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W.R. Grace's federal trial date draws closer

| February 2, 2009 11:00 PM

The Western News

Eighty northwest Montanans were mailed summons letters last week as potential jurors in a criminal case against W.R. Grace & Co. and six former and current executives.

The U.S. District Court in Missoula will begin jury selection Feb. 19 in Missoula. Twelve jurors and a yet-to-be determined number of alternates will be chosen to arbitrate on a complex criminal case that is estimated to last for months.  

More than 30 defense attorneys – nine representing W.R. Grace and the others representing individual defendants – will try to disprove that the company knowingly endangered Libby-area residents by exposing them to asbestos-contaminated vermiculite from its mine.

In the four years since a grand jury indicted W.R. Grace on charges of conspiracy, violating the Clean Air Act and obstruction, the case made its way from U.S. District Court Judge Donald Molloy to the U.S. Supreme Court and back to Molloy.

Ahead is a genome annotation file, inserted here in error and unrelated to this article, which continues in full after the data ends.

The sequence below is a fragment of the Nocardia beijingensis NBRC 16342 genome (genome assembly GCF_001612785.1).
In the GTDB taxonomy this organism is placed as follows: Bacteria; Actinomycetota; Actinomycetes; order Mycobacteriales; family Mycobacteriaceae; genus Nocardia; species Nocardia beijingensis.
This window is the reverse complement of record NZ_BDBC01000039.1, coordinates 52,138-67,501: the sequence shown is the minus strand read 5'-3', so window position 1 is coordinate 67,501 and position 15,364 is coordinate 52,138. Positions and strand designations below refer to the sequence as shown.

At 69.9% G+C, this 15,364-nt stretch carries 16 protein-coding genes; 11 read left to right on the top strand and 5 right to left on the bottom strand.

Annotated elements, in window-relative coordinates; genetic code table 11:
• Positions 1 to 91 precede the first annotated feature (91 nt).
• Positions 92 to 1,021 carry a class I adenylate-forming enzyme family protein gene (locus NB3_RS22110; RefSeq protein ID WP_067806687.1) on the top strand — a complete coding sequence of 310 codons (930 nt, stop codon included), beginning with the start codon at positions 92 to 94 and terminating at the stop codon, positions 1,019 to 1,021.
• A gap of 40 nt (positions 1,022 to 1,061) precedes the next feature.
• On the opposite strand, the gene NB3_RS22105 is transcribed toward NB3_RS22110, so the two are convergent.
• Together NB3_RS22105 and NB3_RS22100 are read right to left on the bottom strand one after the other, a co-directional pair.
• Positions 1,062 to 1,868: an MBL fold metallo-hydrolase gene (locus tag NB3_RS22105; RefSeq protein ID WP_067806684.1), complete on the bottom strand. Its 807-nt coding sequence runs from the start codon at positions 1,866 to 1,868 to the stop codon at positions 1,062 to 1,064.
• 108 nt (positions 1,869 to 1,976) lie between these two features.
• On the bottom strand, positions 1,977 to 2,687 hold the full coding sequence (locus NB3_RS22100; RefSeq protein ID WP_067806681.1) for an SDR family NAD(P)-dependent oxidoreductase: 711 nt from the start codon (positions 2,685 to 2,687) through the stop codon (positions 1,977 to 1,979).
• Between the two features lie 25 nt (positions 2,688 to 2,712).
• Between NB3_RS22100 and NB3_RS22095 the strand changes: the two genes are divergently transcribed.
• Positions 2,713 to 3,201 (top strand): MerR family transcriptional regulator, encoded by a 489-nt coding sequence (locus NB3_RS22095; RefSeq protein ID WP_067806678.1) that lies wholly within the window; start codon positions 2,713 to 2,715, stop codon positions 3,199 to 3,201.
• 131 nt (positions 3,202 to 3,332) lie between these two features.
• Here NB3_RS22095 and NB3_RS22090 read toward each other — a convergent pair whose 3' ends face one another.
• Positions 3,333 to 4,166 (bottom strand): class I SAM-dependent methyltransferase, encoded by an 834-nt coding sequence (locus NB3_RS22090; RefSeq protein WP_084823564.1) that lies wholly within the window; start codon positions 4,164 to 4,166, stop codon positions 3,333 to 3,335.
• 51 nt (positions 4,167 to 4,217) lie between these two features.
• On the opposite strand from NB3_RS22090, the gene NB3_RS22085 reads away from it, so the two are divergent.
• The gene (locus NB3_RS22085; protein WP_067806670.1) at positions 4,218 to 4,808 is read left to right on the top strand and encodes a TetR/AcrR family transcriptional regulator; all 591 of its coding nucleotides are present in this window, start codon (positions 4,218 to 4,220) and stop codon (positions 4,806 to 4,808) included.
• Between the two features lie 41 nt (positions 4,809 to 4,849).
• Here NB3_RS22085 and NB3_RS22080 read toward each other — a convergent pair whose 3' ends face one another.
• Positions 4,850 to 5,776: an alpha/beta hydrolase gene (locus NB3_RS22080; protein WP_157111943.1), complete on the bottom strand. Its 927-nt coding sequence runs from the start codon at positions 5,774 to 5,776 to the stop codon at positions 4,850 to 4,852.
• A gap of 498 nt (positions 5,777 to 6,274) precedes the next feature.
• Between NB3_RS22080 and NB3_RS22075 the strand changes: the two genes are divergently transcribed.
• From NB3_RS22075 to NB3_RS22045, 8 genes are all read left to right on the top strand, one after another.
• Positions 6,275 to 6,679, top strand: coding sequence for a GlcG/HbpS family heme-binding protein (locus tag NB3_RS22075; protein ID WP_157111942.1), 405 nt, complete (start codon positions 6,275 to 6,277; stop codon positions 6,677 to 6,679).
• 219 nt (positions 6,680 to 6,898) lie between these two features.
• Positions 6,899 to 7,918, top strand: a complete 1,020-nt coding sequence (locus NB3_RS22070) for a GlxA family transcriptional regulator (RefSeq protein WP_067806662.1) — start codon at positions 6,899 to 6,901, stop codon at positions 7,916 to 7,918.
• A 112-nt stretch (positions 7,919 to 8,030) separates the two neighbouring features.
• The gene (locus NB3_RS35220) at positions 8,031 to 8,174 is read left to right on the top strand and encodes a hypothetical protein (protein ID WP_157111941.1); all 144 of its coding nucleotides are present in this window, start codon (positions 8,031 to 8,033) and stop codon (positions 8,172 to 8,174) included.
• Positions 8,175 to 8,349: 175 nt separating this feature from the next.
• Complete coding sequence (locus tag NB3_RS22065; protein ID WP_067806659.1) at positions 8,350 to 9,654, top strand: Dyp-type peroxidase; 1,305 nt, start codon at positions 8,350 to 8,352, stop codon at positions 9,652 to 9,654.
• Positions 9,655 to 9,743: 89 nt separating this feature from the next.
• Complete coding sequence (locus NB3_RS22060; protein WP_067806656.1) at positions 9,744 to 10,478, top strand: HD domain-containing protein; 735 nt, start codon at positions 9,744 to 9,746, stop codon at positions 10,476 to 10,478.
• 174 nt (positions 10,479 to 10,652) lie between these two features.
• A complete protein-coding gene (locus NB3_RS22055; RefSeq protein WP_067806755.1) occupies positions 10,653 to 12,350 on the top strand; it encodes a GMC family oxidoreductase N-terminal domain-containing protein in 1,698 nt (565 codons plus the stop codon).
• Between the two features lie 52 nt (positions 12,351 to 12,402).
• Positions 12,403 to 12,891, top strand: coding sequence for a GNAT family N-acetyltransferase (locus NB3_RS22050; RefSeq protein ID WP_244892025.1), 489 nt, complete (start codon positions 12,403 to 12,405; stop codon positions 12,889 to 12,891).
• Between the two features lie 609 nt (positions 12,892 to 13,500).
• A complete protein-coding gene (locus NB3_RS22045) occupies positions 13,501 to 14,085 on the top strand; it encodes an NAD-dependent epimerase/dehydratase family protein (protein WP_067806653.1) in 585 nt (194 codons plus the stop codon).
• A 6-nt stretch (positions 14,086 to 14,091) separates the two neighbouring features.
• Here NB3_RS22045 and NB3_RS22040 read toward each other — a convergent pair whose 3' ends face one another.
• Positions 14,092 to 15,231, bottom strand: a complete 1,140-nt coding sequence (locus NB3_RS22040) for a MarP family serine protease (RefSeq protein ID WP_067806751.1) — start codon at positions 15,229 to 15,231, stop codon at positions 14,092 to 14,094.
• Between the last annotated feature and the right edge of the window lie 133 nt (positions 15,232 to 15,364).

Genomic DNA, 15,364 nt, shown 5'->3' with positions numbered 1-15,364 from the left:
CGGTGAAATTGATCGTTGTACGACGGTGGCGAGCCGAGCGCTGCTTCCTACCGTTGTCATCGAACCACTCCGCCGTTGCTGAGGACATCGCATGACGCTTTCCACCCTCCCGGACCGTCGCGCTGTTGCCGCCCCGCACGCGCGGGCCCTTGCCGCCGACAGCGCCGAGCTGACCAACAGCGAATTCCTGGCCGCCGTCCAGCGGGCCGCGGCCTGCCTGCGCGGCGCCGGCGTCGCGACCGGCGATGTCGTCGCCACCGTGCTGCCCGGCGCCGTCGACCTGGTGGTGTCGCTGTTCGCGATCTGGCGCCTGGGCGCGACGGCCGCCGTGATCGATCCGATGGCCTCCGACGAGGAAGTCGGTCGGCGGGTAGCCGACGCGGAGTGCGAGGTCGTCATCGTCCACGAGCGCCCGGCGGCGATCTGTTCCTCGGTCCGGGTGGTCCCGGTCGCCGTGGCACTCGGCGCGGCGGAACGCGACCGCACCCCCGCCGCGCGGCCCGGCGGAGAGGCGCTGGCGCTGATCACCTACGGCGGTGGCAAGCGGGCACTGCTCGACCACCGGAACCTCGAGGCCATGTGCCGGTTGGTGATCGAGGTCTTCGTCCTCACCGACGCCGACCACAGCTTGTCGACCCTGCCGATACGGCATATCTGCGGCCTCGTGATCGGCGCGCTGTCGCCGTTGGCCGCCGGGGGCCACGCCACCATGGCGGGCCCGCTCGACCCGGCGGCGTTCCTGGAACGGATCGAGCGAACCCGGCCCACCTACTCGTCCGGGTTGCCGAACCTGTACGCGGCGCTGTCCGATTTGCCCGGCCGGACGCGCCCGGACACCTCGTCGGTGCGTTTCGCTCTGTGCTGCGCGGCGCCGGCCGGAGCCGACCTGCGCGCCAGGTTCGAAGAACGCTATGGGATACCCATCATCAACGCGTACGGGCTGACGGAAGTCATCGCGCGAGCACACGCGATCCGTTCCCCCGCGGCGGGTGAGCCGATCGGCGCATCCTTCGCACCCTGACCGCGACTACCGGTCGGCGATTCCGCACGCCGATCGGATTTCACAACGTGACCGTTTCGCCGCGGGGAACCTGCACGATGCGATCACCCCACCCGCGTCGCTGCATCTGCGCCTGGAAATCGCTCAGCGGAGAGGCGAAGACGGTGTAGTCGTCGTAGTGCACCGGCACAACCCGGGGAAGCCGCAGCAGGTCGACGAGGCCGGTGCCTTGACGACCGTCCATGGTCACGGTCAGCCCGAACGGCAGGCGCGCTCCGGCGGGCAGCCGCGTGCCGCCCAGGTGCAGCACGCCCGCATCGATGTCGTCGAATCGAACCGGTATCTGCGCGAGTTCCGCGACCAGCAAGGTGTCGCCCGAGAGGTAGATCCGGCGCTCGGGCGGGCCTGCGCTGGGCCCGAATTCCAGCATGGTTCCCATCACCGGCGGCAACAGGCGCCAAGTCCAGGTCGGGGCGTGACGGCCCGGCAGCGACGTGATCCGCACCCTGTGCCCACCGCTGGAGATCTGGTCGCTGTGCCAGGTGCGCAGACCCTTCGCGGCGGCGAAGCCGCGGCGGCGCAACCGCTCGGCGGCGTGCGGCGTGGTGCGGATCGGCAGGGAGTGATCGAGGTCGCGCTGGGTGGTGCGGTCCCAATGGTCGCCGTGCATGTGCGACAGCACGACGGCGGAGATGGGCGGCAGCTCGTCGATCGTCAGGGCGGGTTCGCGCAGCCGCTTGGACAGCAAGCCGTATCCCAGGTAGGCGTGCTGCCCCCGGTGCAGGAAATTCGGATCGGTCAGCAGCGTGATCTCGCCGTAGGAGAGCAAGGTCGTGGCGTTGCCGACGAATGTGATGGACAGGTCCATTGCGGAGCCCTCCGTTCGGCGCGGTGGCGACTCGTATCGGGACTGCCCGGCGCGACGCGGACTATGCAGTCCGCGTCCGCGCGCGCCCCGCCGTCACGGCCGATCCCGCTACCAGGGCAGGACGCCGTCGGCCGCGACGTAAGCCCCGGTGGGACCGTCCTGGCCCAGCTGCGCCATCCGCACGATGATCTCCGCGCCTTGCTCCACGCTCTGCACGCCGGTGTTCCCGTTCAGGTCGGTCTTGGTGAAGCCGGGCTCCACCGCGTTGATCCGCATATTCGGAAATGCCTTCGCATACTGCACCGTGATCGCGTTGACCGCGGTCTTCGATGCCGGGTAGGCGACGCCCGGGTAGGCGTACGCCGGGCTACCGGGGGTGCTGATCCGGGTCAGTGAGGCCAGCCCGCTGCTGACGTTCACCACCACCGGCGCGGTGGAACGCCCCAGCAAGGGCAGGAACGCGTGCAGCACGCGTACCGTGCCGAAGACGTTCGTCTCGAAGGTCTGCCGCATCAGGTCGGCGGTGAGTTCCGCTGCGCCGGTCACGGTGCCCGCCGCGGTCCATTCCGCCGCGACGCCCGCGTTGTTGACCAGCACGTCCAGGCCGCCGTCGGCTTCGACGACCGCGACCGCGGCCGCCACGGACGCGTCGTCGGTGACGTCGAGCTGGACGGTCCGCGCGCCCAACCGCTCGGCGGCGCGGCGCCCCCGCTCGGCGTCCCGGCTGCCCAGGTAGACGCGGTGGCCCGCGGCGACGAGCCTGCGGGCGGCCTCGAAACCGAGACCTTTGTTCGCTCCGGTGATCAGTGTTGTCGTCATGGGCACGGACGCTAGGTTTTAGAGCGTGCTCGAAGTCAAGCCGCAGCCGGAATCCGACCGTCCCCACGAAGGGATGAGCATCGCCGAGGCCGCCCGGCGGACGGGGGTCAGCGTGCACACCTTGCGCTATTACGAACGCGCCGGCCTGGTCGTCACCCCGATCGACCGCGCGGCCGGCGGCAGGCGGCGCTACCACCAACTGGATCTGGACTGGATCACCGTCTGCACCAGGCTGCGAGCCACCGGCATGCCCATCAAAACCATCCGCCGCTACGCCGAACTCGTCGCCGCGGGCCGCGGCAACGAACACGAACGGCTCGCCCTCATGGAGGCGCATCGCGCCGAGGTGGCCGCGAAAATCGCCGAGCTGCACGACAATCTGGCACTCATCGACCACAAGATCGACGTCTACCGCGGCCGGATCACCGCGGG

Before the trial begins, Molloy will rule on the admissibility of scientific studies and expert witnesses that the defense stated in last month’s two-day evidentiary hearing should be suppressed.

In 2006 Molloy ruled in favor of the defense on several essential issues, throwing out the “knowing endangerment” portion of the conspiracy charge, excluding government asbestos testing based on a discrepancy in the Clean Air Act’s definition of “asbestos,” and allowing defendants to present a case of being in compliance with Clean Air Act “visible emissions” standards. 

The prosecution took the case to the Ninth Circuit Court of Appeals, which overturned many of Molloy’s decisions and restored vital elements of the prosecutor’s arguments. The defense appealed to the U.S. Supreme Court, which upheld the Ninth Circuit’s decisions and handed the case back to Molloy.

W.R. Grace and individual defendants were indicted by a grand jury in early 2005 for allegedly concealing asbestos-related health risks, possibly known as early as 1976, and lying to government officials when the contamination was discovered in 1999.